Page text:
We visit Singapore for a week to decide if we want to live here and it's not a vacation because we have an agenda, more like travel for work but without the breakout sessions and stale bagels. Our beautiful hotel has a giant Nespresso machine in its exquisite lobby from 6 to 8 am. My husband and I are already awake at 5 due to jet lag, sitting across from each other on lobby sofas, sipping our coffees and tapping away on MacBooks until we walk down to the pool for breakfast at 9. 

And though were are not on vacation it is a vacation breakfast. There is fresh fruit, dried fruit, muesli, granola, seeds and nuts, baby greens, smoked salmon, freshly baked breads and muffins with local jams, pats of butter, and individual servings of Nutella that I spread on flakey croissants no bigger than the palm of my hand, so different from the giant and bland spongy things I see in American Starbucks. Nutella is everywhere in Singapore so I restrict myself to individual servings.

After breakfast our mission is recon--to see where we will buy groceries and how much toiletries cost, if riding the MRT is convenient, and where we can live with our king size bed and deep American teal blue sofa. We meet our realtor in the exquisite hotel lobby to determine neighborhoods that suit us and I tell him that I will not be working in Singapore. He asks what my leisure activities are, and then he asks again ten minutes later because I have not answered the question. 

In Los Angeles leisure is squeezed between working forty hours and commuting another ten, so after grocery shopping, cooking, walking the dog, and exercising, leisure is reading before bed, Pinterest-gazing in the wee hours before work, and an intense monthly hike. Only there are no mountains in Singapore. So I tell him that I will have to think more about leisure activities because I've been working since I was 11 and I don't know what anything else looks like. It reminds me of shopping for hiking boots in REI when the associate asked me about my comfortable shoes and I couldn't answer him either because I didn't own any. I own a few beautiful pairs of boots, sandals, and pumps and their comfort is relative but nothing is inherently comfortable

A question with which I have never been entirely comfortable is "What are your hobbies?" because have taught myself to think of days in terms of what I should do, not what I want to do. Growing up I heard how great it was to be athletic while around me everyone played team sports, so I joined basketball, volleyball, and tennis. I mostly liked tennis and at best tolerated volleyball, but I hated playing basketball. It felt so unfeminine, running up and down the court, sweaty and red-faced or waving my arms in a defensive stance wearing trunks, clunky high top sneakers, and tube socks. So I kept stats for boys basketball and went home to run with my Walkman, swim laps in my neighbor's pool, and ride my bike to watering jobs.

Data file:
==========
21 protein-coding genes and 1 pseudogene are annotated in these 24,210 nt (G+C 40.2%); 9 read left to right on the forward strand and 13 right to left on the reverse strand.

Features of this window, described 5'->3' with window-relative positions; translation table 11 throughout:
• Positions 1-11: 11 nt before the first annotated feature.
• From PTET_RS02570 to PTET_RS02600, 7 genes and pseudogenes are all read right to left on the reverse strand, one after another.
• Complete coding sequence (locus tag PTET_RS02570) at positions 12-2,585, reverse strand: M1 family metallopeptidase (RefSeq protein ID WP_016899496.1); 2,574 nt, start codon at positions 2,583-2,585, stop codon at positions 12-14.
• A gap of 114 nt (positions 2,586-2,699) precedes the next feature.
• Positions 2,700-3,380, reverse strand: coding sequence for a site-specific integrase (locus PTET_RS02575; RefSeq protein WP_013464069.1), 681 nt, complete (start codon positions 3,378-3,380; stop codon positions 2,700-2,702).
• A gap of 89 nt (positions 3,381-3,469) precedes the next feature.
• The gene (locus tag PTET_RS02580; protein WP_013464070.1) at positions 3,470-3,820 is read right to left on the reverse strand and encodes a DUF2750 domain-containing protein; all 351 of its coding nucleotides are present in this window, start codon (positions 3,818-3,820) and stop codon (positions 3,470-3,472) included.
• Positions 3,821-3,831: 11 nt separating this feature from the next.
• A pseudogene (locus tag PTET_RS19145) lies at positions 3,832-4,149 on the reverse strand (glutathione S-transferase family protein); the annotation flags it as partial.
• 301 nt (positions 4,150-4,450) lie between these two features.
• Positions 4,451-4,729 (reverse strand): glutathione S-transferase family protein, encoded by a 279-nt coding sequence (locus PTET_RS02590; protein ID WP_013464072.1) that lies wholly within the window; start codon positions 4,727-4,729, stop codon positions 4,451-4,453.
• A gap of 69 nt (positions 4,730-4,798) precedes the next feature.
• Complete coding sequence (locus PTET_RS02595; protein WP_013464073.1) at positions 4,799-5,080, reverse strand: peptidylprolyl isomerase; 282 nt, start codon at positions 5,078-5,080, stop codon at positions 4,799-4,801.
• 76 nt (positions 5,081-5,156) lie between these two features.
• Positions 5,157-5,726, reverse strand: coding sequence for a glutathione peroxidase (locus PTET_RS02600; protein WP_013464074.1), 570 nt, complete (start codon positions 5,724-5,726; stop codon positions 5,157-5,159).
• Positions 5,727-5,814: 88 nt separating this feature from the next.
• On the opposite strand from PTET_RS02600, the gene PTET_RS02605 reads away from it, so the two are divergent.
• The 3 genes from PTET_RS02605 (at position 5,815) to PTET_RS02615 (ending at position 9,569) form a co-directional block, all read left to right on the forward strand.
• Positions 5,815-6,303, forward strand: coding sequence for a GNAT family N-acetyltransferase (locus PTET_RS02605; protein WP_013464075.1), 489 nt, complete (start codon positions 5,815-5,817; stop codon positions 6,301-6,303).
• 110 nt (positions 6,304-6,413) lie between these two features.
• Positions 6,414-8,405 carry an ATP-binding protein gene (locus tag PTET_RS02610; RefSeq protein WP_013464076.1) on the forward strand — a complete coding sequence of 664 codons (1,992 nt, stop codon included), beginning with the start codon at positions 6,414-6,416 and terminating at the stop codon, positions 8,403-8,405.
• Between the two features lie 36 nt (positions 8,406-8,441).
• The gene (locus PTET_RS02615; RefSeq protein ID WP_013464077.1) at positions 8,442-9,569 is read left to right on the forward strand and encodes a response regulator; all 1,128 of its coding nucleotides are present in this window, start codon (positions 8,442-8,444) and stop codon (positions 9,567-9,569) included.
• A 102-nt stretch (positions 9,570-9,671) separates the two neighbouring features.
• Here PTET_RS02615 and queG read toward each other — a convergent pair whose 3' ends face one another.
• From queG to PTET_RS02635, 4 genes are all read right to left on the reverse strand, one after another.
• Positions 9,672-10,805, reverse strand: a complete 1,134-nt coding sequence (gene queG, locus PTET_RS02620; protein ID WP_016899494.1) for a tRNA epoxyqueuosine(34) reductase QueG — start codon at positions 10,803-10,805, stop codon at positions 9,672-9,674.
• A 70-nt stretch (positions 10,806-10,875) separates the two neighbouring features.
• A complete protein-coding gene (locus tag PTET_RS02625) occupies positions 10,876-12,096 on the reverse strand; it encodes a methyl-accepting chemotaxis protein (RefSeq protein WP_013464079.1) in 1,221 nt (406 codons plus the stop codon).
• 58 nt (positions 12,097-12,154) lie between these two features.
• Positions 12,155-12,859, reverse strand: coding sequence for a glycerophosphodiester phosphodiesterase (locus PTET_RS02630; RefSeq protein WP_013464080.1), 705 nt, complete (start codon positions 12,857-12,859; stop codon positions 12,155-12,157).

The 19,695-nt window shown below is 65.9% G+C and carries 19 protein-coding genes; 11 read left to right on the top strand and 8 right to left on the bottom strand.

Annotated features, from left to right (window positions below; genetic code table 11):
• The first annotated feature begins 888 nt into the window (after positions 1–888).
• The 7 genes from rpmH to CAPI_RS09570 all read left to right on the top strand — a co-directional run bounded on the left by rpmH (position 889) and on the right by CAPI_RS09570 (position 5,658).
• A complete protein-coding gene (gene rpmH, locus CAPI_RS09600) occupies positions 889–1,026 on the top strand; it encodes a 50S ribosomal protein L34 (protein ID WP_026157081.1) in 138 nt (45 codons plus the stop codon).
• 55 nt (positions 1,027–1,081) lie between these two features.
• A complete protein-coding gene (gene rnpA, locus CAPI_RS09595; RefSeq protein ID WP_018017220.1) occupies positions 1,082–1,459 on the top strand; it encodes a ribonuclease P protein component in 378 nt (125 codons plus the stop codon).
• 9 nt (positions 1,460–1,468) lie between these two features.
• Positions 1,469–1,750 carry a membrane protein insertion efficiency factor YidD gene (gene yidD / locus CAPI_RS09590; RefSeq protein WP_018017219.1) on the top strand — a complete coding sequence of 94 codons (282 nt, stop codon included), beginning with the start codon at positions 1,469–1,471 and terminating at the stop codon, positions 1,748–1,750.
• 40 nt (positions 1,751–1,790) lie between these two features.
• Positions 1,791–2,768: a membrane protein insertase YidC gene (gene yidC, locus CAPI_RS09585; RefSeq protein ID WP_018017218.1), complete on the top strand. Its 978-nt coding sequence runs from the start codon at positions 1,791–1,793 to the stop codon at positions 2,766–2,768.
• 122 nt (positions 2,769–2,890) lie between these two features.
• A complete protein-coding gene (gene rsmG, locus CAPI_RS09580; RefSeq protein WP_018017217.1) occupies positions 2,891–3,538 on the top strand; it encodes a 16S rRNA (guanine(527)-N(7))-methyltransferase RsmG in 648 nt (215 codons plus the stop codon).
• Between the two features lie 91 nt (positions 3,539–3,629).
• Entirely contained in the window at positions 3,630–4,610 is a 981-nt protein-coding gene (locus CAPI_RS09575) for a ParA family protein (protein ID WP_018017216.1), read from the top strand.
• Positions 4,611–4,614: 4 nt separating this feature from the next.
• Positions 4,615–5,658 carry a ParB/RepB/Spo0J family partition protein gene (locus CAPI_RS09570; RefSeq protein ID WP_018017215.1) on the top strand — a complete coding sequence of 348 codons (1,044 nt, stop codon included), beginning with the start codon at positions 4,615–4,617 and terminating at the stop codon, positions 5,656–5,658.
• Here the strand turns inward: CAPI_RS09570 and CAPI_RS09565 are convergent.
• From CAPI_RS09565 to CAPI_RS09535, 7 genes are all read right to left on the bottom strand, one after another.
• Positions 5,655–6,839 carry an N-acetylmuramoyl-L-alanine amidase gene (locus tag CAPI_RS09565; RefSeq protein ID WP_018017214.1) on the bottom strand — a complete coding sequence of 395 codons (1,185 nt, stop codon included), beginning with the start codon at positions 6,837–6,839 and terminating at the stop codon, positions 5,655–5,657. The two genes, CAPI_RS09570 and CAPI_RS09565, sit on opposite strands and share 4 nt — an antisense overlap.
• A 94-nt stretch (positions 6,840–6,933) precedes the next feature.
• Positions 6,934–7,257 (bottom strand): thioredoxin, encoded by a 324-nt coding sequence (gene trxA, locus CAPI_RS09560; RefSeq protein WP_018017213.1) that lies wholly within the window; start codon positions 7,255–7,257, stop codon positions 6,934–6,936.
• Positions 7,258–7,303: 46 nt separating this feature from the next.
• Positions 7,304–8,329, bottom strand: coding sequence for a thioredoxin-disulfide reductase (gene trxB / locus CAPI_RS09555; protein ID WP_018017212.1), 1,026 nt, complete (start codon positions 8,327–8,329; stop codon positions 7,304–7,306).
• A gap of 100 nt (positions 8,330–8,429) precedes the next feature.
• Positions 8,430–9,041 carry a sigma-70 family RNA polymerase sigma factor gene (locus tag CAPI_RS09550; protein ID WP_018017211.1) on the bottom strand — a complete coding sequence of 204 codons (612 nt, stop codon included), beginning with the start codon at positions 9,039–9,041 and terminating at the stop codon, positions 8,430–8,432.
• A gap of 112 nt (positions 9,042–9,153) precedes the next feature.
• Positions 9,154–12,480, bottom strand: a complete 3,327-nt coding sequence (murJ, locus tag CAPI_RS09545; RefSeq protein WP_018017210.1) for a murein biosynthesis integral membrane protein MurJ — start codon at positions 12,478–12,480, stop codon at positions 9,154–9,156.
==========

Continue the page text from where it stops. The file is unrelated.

If I think back to childhood fun to find my adult fun I recall laying out fall clothes on my bed, sketching each piece in colored pencil, and then cutting them out to glue onto cards--a card catalog of outfits hidden in a shoebox under my bed. Why so secretive? I didn't want to hear suggestions of someone else's fun to get outside because it's a nice day or waterski while it's still summer. 

But sports and competition are healthy! They instill values like teamwork and leadership, keep us active, and introduce us to other active people. Hobbies and interests develop creativity and confidence that can save us from binge drinking, pot smoking, and indiscriminate sex when we are young and depression and stress when we are old. The hobby doesn't matter so long as it's enjoyable for us. I remember Gretchin Rubin's secret of adulthood "Just because something is fun for other people doesn’t mean it’s fun for me, " but I still judge other's hobbies. If someone tells me she collects rabbit figurines or plays video games evenings, I feel bad for her because it sounds obsessive and antisocial. Talking about hobbies should make you sound less weird, not more so. When I meet people I talk about the fun that makes me seem well-rounded.

"I hiked the tallest mountain in Southern California with my husband."
"I swim across the bay daily."
"I cook, mostly vegan, though we're not actually vegan." 

Is that approachable enough? Does that make you comfortable? 

Though there are no mountains to hike in Singapore and no bay I can swim across daily, I am still cooking vegan. Maybe that is my new hobby, learning to be here in this new place: Cooking vegan recipes with local ingredients that I purchase in wet markets, auntie's and uncle's shop, and Chinese specialty stores, walking around the largest reservoir in Singapore with my Meetup group, and chatting with locals in line at a Hawker Center about our hobbies.